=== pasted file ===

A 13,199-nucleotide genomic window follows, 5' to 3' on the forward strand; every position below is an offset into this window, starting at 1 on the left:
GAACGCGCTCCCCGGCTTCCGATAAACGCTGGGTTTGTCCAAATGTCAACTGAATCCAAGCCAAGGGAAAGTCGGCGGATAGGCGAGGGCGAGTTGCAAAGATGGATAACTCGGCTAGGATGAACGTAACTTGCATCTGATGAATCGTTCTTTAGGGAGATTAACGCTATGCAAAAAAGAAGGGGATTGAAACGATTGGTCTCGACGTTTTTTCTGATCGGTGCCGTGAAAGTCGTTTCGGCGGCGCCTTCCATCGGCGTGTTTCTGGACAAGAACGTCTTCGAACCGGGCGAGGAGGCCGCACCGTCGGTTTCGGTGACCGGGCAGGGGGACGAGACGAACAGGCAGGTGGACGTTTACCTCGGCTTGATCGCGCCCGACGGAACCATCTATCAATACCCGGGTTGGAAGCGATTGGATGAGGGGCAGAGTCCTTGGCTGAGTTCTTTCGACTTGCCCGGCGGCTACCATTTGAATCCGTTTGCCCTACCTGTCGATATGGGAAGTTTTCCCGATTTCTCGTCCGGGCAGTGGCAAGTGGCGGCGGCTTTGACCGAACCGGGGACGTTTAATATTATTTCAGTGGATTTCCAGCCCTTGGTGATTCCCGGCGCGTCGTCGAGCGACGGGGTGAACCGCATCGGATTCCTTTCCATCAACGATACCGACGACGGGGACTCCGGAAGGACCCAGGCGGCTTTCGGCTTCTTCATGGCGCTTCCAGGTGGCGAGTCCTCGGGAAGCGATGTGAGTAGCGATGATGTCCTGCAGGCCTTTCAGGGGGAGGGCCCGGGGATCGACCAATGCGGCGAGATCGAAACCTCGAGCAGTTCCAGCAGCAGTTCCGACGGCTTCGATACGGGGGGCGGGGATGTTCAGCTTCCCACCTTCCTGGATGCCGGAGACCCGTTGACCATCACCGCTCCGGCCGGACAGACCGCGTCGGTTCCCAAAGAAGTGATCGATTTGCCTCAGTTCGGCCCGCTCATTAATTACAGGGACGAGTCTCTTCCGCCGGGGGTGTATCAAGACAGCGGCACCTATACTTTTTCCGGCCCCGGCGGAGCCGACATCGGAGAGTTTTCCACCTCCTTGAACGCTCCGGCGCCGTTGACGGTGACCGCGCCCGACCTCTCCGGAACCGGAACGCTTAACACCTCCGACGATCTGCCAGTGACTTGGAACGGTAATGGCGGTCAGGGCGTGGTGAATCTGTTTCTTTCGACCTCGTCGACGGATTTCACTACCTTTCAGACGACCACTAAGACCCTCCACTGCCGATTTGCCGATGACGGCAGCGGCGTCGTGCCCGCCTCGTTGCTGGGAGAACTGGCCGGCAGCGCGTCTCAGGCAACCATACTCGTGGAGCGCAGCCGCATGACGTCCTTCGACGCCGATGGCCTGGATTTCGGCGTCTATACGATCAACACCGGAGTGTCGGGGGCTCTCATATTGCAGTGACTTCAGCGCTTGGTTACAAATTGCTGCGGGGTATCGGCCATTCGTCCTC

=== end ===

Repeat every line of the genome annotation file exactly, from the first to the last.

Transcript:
A 13,199-nucleotide genomic window follows, 5' to 3' on the forward strand; every position below is an offset into this window, starting at 1 on the left:
GAACGCGCTCCCCGGCTTCCGATAAACGCTGGGTTTGTCCAAATGTCAACTGAATCCAAGCCAAGGGAAAGTCGGCGGATAGGCGAGGGCGAGTTGCAAAGATGGATAACTCGGCTAGGATGAACGTAACTTGCATCTGATGAATCGTTCTTTAGGGAGATTAACGCTATGCAAAAAAGAAGGGGATTGAAACGATTGGTCTCGACGTTTTTTCTGATCGGTGCCGTGAAAGTCGTTTCGGCGGCGCCTTCCATCGGCGTGTTTCTGGACAAGAACGTCTTCGAACCGGGCGAGGAGGCCGCACCGTCGGTTTCGGTGACCGGGCAGGGGGACGAGACGAACAGGCAGGTGGACGTTTACCTCGGCTTGATCGCGCCCGACGGAACCATCTATCAATACCCGGGTTGGAAGCGATTGGATGAGGGGCAGAGTCCTTGGCTGAGTTCTTTCGACTTGCCCGGCGGCTACCATTTGAATCCGTTTGCCCTACCTGTCGATATGGGAAGTTTTCCCGATTTCTCGTCCGGGCAGTGGCAAGTGGCGGCGGCTTTGACCGAACCGGGGACGTTTAATATTATTTCAGTGGATTTCCAGCCCTTGGTGATTCCCGGCGCGTCGTCGAGCGACGGGGTGAACCGCATCGGATTCCTTTCCATCAACGATACCGACGACGGGGACTCCGGAAGGACCCAGGCGGCTTTCGGCTTCTTCATGGCGCTTCCAGGTGGCGAGTCCTCGGGAAGCGATGTGAGTAGCGATGATGTCCTGCAGGCCTTTCAGGGGGAGGGCCCGGGGATCGACCAATGCGGCGAGATCGAAACCTCGAGCAGTTCCAGCAGCAGTTCCGACGGCTTCGATACGGGGGGCGGGGATGTTCAGCTTCCCACCTTCCTGGATGCCGGAGACCCGTTGACCATCACCGCTCCGGCCGGACAGACCGCGTCGGTTCCCAAAGAAGTGATCGATTTGCCTCAGTTCGGCCCGCTCATTAATTACAGGGACGAGTCTCTTCCGCCGGGGGTGTATCAAGACAGCGGCACCTATACTTTTTCCGGCCCCGGCGGAGCCGACATCGGAGAGTTTTCCACCTCCTTGAACGCTCCGGCGCCGTTGACGGTGACCGCGCCCGACCTCTCCGGAACCGGAACGCTTAACACCTCCGACGATCTGCCAGTGACTTGGAACGGTAATGGCGGTCAGGGCGTGGTGAATCTGTTTCTTTCGACCTCGTCGACGGATTTCACTACCTTTCAGACGACCACTAAGACCCTCCACTGCCGATTTGCCGATGACGGCAGCGGCGTCGTGCCCGCCTCGTTGCTGGGAGAACTGGCCGGCAGCGCGTCTCAGGCAACCATACTCGTGGAGCGCAGCCGCATGACGTCCTTCGACGCCGATGGCCTGGATTTCGGCGTCTATACGATCAACACCGGAGTGTCGGGGGCTCTCATATTGCAGTGACTTCAGCGCTTGGTTACAAATTGCTGCGGGGTATCGGCCATTCGTCCTC